Buy Exxon Mobil Stock While It’s Still Deeply Unpopular


If you want to make your fellow investors laugh, tell them that you own a big position in the major oil companies. For investors in companies such as Exxon Mobil (NYSE:XOM), it’s been another bad year. Nothing new there. Since 2015, energy stocks have drastically underperformed the market, and things have only gotten worse with the novel coronavirus. Exxon Mobil stock in particular is down 47% year-to-date, and nearly 70% since its 2014 peak.

Exxon Mobil (XOM) logo outside of a corporate building
Source: Harry Green /

The pandemic has added insult to injury. The latest blow came with the storied Dow Jones Industrial Average deciding to kick out Exxon Mobil and other underperforming stocks. In their place, new hotshots like software giant Salesforce (NYSE:CRM) are entering the index. It’s a sign of energy’s deep unpopularity that Exxon Mobil is out and a company with a 95x P/E ratio is replacing it.

However, investors often make their best returns buying stocks on bad news. And it’d be hard to think of any mega-cap company that has endured more rough breaks than Exxon Mobil over the past six years. Fortunately, it appears things are about set to finally turn upward for the beleaguered energy giant.

Priced For Depression

Prior to the oil crash in 2014 and on, Exxon Mobil earned around $8 of earnings per share per year. If you believe that oil will ever have another bull market and trade back toward $80+/barrel, then Exxon Mobil stock is trading at something like a 4-5x P/E ratio of those future earnings. Even if you don’t think oil ever rallies again, consider than Exxon Mobil earned nearly $5 per share in both 2017 and 2018 well into the oil bust. Now, the stock is trading for just 7x those earnings as well. The stock is simply priced for permanent depression at this point.

Morningstar’s analyst Allen Good laid out the bull case on XOM stock clearly. Assuming a 10x enterprise value/EBITDA ratio — fully in-line with normal levels for industrials or materials stocks — you get a fair value of $74 per share for Exxon. Even with the recent earnings report, Good noted that it didn’t change the math behind this price target one bit. And $74, you might notice, is precisely a double on the stock price from today’s level.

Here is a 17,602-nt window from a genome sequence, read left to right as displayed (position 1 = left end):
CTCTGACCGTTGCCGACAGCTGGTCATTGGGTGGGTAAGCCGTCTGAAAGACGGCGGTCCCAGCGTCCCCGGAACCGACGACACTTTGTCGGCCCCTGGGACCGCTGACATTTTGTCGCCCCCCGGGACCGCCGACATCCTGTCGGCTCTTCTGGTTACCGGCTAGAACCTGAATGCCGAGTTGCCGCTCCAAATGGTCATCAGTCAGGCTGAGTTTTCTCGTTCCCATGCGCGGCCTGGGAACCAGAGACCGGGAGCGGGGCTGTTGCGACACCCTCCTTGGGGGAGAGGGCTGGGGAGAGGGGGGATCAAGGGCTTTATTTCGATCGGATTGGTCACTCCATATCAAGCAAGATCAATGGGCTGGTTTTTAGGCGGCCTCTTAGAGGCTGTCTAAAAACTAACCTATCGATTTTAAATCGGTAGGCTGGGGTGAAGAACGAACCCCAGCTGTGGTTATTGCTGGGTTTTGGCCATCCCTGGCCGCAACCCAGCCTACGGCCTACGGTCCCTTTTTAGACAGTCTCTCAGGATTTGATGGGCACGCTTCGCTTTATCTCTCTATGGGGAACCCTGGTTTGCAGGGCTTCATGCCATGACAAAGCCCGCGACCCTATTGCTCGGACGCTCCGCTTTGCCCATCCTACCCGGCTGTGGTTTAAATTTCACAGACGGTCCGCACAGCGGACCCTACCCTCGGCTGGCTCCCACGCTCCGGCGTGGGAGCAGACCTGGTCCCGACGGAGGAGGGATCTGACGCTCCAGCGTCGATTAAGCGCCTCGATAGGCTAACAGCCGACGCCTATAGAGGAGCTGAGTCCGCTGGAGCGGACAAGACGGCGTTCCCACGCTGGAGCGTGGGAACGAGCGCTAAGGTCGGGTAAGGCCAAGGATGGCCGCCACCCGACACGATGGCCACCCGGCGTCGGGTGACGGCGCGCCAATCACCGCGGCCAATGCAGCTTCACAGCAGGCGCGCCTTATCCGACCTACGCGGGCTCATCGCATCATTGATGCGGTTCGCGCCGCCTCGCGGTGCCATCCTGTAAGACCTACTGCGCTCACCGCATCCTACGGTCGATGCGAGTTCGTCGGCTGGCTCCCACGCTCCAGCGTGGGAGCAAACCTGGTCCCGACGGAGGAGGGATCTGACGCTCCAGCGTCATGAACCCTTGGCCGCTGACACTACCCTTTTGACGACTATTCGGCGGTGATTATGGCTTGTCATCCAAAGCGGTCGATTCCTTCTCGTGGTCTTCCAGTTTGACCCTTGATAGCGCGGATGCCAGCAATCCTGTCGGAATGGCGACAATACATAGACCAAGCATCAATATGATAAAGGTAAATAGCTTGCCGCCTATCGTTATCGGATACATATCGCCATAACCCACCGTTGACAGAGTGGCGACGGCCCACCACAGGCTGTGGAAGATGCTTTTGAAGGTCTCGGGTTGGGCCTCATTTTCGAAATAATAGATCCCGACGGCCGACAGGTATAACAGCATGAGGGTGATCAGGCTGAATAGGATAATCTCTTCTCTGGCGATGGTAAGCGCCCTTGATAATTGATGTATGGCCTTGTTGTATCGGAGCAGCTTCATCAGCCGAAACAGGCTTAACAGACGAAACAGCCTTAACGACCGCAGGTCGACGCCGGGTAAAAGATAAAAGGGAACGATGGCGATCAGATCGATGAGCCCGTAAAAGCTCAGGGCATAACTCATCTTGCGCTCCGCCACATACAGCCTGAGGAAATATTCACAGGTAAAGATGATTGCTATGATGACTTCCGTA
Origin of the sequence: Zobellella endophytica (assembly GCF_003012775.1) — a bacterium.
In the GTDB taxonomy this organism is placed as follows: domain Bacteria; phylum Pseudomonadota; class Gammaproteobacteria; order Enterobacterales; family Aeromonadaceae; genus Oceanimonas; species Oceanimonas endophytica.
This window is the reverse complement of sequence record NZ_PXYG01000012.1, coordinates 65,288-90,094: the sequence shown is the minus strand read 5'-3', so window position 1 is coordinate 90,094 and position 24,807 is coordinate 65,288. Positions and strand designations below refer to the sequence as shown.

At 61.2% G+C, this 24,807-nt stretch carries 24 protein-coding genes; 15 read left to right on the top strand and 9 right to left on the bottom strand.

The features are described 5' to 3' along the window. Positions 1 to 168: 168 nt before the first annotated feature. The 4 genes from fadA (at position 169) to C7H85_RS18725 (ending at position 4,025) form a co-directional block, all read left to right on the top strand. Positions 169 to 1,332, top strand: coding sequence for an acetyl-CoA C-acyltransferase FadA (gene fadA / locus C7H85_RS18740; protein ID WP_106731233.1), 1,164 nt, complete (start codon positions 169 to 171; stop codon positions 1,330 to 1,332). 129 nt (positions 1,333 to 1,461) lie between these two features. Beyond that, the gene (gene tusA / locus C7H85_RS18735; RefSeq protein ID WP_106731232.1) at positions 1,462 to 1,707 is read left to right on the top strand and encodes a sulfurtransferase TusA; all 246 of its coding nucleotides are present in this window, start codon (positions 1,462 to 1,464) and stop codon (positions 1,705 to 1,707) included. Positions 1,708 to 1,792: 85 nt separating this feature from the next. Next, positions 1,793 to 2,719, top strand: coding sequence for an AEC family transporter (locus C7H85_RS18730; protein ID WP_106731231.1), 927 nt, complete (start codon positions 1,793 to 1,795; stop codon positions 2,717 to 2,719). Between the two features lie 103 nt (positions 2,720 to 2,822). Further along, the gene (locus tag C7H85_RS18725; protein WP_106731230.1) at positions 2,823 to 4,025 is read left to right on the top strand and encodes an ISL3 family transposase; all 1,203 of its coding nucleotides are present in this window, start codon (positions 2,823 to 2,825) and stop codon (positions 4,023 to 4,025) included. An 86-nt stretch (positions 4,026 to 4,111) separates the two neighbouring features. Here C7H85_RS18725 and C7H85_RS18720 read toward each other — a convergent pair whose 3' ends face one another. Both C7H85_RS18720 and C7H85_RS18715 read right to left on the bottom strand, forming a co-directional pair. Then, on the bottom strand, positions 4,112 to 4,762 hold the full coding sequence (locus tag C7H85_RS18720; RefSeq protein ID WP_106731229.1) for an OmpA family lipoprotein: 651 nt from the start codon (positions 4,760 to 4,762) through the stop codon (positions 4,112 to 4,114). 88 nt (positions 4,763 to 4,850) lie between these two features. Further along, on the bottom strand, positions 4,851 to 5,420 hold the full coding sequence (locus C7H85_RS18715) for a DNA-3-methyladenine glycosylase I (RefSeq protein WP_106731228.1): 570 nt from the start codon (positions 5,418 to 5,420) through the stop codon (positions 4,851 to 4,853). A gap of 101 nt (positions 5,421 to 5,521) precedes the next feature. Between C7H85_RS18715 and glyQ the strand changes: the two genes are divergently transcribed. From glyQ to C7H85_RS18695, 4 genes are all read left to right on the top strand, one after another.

That’s just assuming a historically normal median valuation for Exxon, even with earnings currently in a trough. In oil markets recover and/or Exxon stock ever comes back into fashion, upside could be even higher. Shares did trade as high as $90 in 2016, long after the price of oil had already crashed, after all. And, fundamentally, nothing dramatic has changed with Exxon’s business. It hasn’t dumped assets in fire sales. Its debtload is manageable. There’s nothing here that a stronger economy and a more normal oil market won’t fix.

More Than Just Oil Production

With oil prices crashing to $0/barrel at one point this year, investors are understandably focused on low oil and gas prices. They’re certainly making the headlines lately.

However, it’s important to remember that Exxon Mobil is more than just a pure oil producer. The company also has huge market share in chemicals and refining. Normally, in fact, these serve as a balance to the extraction business. When oil prices soar, profits from refining and chemicals tends to dip. And vice versa. By owning the whole supply chain, Exxon Mobil gets profits from producing oil, selling gasoline, jet fuel, and asphalt, and also producing chemicals for a whole host of industries.

This year, however, that diversification hasn’t amounted to much. With the quarantines, demand for gasoline and jet fuel collapsed. And industrial chemical use is off sharply as well. The good news is that these changes are hardly permanent — in fact, we’re starting to see some healthy numbers for transportation again already.

XOM Stock Verdict

At some point, stocks reach a point of peak pessimism. Once everything that can go wrong has gone wrong, things tend to improve. And for Exxon, we’re at that point, or at least very near it. Oil has been in a crushing bear market since 2014. Exxon Mobil got kicked out of the Dow Jones Industrials Average after decades of membership. The media has already written the obituary for Big Oil, as green energy technology and socially conscious investors seem set to kick crude to the curb. And analysts assume that XOM stock’s dividend will be cut. What else is left to go wrong?

On the plus side, it’d take very little to turn the tide for Exxon Mobil stock. A recovery in economic activity, even if oil prices don’t bounce, would do wonders for Exxon’s chemicals and refining business. A move in oil prices even if only to $50 or $55 per barrel would safeguard the dividend and bring back income investors. And a potential rotation out of tech stocks — which may already be in progress — would cause energy names to catch some interest.

All that adds up to the balance of factors sharply favoring the bulls here. Admittedly, Exxon Mobil could continue to disappoint. A dividend cut, if it happens, could provide one final blow for suffering shareholders. So be aware of that. However, the overwhelming odds point upward for Exxon Mobil stock.

On the date of publication, Ian Bezek held a long position in Exxon Mobil stock.

Ian Bezek has written more than 1,000 articles for and Seeking Alpha. He also worked as a Junior Analyst for Kerrisdale Capital, a $300 million New York City-based hedge fund. You can reach him on Twitter at @irbezek.

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